Its a color, I suppose. A subtle shade of red, somewhere striking off toward orange, but fierce and terrible and bright.
It isn't one of your everyday colors. Vermilion is an angel among colors. There is a light, and a purpose, to vermilion.

I don't believe there is a crayon for vermilion, at least there shouldn't be. After all, it is just wax, isnt it?

And blood is not vermilion. Blood is red. The sudden blood of a violently murdered child might be vermilion upon the ground, but only in early morning starlight.

Silk is rarely vermilion. Most red silk is simply red. The silk of a legendary geisha's kimono, hand embroidered with a thousand tiny gold chrysanthemums has been correctly described as vermilion, I believe.

Fire comes in many shades of red, but rarely do you see vermilion fire. An osprey or a kestrel might see on the distant horizon see a brilliant spark as an ancient city burns to embers through the night. But how would we know if it were vermilion, for sure, or even what such a bird might see on such a night?

Vermilion is the color of my dreams. < Editor's note. Originally posted by Sky on 2000-06-06. It reached rep 5. Accidentally deleted by reparenting bug. This is an experiment in restoring it to the original owner, who has not been on E2 for a year. >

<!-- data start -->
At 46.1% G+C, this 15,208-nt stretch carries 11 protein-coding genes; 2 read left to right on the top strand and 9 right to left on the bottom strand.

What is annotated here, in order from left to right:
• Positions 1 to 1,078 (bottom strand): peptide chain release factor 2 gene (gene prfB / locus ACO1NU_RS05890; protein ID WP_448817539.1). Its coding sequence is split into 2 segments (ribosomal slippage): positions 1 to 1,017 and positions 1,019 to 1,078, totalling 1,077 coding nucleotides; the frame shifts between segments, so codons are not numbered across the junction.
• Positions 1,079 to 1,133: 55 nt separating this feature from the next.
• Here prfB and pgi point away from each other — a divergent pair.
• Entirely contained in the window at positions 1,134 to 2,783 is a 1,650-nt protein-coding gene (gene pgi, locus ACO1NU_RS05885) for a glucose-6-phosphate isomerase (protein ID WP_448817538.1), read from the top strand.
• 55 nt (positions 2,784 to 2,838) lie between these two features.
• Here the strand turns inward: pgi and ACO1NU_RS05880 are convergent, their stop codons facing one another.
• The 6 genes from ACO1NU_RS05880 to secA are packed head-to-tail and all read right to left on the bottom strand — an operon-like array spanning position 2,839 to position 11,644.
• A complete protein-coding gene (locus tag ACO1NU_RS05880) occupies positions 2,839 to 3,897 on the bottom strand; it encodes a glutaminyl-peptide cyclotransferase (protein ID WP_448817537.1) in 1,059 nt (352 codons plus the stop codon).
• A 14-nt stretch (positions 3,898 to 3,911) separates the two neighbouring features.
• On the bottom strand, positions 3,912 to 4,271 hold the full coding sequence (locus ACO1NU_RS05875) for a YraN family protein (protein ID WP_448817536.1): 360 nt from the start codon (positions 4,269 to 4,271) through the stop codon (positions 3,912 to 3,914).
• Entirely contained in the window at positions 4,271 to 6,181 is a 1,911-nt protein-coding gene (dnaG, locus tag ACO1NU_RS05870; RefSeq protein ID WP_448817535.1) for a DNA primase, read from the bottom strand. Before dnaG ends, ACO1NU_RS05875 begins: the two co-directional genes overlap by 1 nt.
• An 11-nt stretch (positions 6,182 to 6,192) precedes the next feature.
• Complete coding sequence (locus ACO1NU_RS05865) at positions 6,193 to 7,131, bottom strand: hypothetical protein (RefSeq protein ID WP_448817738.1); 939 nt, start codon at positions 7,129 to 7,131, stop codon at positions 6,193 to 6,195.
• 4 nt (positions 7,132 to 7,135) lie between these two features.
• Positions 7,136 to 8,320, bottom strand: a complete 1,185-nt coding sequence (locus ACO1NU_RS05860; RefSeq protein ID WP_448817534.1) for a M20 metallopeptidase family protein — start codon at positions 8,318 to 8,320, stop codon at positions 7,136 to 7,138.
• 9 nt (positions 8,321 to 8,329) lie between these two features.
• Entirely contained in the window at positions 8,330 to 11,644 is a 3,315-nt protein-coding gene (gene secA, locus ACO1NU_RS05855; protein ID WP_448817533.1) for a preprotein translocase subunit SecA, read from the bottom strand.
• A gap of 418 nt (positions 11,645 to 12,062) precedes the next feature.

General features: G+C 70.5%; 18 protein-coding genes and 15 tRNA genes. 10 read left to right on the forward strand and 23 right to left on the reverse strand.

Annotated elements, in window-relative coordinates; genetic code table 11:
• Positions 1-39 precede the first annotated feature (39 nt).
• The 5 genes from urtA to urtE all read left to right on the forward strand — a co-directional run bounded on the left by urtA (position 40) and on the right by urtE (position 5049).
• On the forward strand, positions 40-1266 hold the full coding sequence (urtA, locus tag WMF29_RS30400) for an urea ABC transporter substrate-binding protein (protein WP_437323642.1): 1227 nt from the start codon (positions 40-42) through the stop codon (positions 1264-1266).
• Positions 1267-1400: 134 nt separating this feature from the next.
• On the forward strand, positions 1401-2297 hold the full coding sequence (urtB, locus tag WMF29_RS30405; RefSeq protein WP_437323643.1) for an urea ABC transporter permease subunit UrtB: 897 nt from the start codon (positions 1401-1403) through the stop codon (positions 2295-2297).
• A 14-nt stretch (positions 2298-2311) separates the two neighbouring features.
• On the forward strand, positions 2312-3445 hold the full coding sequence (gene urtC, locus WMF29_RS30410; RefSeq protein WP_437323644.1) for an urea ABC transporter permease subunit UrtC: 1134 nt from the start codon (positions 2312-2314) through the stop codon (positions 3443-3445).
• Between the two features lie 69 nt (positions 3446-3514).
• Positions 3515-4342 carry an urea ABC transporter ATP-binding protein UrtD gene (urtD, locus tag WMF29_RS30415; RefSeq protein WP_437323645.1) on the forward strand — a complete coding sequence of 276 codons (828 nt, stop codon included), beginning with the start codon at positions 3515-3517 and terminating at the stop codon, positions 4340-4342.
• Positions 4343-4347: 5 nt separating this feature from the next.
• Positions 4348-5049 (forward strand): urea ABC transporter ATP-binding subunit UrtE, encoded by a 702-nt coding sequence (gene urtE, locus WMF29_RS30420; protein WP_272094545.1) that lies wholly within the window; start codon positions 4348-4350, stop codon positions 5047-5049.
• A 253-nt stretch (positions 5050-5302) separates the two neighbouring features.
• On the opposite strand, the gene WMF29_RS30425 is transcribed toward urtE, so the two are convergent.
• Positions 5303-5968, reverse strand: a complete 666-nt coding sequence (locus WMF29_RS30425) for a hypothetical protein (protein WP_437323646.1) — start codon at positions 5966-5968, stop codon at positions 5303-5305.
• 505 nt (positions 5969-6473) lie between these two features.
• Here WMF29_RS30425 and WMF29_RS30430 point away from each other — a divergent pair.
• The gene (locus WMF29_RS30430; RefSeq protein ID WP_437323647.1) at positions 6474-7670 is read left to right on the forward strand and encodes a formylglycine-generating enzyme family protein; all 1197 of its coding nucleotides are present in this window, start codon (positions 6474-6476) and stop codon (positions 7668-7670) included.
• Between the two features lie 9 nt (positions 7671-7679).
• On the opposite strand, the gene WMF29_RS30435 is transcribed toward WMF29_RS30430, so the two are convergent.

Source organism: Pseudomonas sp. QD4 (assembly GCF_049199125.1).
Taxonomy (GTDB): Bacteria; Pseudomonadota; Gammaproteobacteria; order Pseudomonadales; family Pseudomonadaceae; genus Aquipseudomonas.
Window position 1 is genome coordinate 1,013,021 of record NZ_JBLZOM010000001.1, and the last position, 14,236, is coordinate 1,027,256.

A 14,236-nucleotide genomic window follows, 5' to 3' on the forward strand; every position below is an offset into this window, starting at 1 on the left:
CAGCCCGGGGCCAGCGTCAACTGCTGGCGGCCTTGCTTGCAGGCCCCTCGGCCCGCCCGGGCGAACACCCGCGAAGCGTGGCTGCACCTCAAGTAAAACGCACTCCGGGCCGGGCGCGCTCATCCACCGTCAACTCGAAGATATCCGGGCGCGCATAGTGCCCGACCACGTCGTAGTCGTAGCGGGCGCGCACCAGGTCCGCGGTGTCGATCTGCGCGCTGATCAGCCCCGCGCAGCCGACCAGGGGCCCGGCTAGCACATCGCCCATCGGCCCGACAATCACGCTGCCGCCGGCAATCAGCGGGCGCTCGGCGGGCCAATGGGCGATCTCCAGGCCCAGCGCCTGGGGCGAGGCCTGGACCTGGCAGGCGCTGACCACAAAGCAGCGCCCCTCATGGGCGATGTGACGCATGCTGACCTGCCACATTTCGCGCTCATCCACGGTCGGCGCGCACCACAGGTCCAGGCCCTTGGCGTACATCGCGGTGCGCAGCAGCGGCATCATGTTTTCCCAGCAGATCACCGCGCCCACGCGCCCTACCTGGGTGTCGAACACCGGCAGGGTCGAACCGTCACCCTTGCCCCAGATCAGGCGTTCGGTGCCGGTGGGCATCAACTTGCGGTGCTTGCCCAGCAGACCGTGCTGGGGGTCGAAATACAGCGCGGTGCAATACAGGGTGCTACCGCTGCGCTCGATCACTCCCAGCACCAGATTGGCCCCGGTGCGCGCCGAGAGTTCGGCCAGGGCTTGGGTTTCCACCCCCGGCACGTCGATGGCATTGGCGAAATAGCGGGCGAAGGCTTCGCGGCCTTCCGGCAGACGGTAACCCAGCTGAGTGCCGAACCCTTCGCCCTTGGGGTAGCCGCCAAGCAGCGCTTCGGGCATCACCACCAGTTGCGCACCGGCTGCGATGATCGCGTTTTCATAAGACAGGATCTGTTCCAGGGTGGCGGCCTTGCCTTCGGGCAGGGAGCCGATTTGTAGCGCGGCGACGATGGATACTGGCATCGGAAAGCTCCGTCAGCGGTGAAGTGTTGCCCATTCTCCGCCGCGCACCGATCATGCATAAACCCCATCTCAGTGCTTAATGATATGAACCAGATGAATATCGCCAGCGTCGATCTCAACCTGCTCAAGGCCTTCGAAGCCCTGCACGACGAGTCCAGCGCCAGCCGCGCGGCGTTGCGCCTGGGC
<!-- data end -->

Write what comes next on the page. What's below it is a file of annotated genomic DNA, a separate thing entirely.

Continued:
It was a deep slow river
In that sleepy Bayou town
Winding its way toward the gulf
Taking its time, due to the heat I expect
Still is

I rarely saw its true shade
Dark burgundy only at sunset
When the last light of the day shone off the water

Long ago
In those warm evenings
She would bathe in cool peppermint water
Then dress in loose cotton
Letting the ceiling fan dry her hair

It was also the shade of her lipstick
Left with the cap off on a bedside table
Which was her nature
Still is

Ver*mil"ion (?), n. [F. vermillon. See Vermeil.]

1. Chem.

A bright red pigment consisting of mercuric sulphide, obtained either from the mineral cinnabar or artificially. It has a fine red color, and is much used in coloring sealing wax, in printing, etc.

The kermes insect has long been used for dyeing red or scarlet. It was formerly known as the worm dye, vermiculus, or vermiculum, and the cloth was called vermiculatia. Hence came the French vermeil for any red dye, and hence the modern name vermilion, although the substance it denotes is very different from the kermes, being a compound of mercury and sulphur.

R. Hunt.


Hence, a red color like the pigment; a lively and brilliant red; as, cheeks of vermilion.


© Webster 1913.

Ver*mil"ion, v. t.

To color with vermilion, or as if with vermilion; to dye red; to cover with a delicate red.


© Webster 1913.

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